The weather looks to be cooling down for the next week - possible rain is in the forecast. That might mean a muddier White River. If you are on Facebook or Instragram you can search out Deschutes Angler and watch our updates on the white via video from our drone. We are not sure how the rain on the mountain may have impacted the White, so JT is headed downstream to check it out. We will get you an up to the minute update when he returns. I will also post the video footage on both Facebook and Instagram. The White River flow has not bumped at all, so the Deschutes should be fine no matter how muddy the White gets as long as the flow stays at 125- 140 CFS.

Trout fishing continues to be good for guys targeting rainbows. The trout get pretty grabby this time of year as the continue to bulk up for the long winter ahead. Midge patterns, small dark caddis, and big ugly bugs down deep will be the key to hooking up with some respectable redsides. If you choose to target trout this time of year you will have a lot of great trout water all to yourself because the majority of anglers are chasing steelhead.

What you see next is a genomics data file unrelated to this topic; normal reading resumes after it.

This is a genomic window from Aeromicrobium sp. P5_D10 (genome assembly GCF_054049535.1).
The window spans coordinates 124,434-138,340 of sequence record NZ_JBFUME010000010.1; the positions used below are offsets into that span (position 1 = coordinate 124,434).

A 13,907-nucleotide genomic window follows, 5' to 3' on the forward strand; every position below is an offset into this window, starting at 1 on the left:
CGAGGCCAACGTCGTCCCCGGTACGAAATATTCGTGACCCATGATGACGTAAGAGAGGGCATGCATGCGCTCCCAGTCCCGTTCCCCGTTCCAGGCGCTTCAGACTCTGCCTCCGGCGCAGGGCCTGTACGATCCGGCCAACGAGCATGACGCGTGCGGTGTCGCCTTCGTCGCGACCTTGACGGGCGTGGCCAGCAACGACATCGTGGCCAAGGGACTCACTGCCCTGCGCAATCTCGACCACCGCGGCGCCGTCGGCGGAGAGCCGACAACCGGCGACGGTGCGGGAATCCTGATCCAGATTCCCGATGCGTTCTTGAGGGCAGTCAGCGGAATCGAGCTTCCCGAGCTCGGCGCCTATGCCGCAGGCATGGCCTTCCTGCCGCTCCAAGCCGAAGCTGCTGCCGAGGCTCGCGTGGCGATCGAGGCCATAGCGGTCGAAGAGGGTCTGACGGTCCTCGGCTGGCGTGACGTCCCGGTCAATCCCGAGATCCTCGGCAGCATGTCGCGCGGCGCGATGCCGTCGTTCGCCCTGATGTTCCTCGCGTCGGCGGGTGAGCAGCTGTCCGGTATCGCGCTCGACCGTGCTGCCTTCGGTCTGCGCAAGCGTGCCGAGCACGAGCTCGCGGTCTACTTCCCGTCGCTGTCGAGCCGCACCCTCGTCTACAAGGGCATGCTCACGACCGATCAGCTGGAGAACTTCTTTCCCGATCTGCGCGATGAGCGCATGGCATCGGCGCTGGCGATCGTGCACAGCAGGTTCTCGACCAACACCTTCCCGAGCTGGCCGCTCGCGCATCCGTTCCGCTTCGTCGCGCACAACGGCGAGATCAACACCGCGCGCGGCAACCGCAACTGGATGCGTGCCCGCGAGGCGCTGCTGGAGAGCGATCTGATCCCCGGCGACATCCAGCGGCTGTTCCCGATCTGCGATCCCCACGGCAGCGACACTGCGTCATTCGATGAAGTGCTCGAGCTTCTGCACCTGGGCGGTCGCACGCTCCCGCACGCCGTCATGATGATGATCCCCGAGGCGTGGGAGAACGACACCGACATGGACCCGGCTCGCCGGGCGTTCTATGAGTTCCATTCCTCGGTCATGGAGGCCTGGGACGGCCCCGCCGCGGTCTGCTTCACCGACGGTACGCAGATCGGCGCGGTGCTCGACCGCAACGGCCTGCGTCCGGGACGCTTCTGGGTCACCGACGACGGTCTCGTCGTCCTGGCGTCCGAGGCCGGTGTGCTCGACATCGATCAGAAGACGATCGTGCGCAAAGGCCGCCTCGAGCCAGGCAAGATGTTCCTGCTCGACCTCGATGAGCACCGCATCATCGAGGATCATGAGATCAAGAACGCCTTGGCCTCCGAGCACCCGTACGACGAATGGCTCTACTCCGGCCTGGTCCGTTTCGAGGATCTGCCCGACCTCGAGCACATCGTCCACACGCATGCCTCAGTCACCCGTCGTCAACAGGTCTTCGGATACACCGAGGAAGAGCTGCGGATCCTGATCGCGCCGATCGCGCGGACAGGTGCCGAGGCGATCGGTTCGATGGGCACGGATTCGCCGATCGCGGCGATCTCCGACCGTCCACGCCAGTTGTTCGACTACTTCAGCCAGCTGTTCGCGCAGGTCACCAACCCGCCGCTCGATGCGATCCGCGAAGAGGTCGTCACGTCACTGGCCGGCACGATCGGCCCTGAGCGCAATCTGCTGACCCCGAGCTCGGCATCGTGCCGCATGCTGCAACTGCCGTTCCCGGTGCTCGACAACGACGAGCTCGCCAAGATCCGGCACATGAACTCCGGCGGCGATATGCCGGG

I will give a brief update later today if anything looks bad on the White River.

Tight lines,

Amy Hazel and the crew at Deschutes Angler Fly Shop

DESCHUTES RIVER FISHING REPORT


Tuesday, September 6, 2016

 

It smells of wet sagebrush and dirt in the canyon and burning garbage in town. It must be fall! It is cool and has been raining on and off all morning, don’t worry not enough to affect the White river. These are the days that we as steelhead fisherman love so much. It just feels like you are going to get one on every cast. Numbers, if you are into that sort of thing, have been improving over the past couple of days at both Bonneville and The Dalles Dams . Perhaps the late push of fish knows that fall is here and is moving this way?!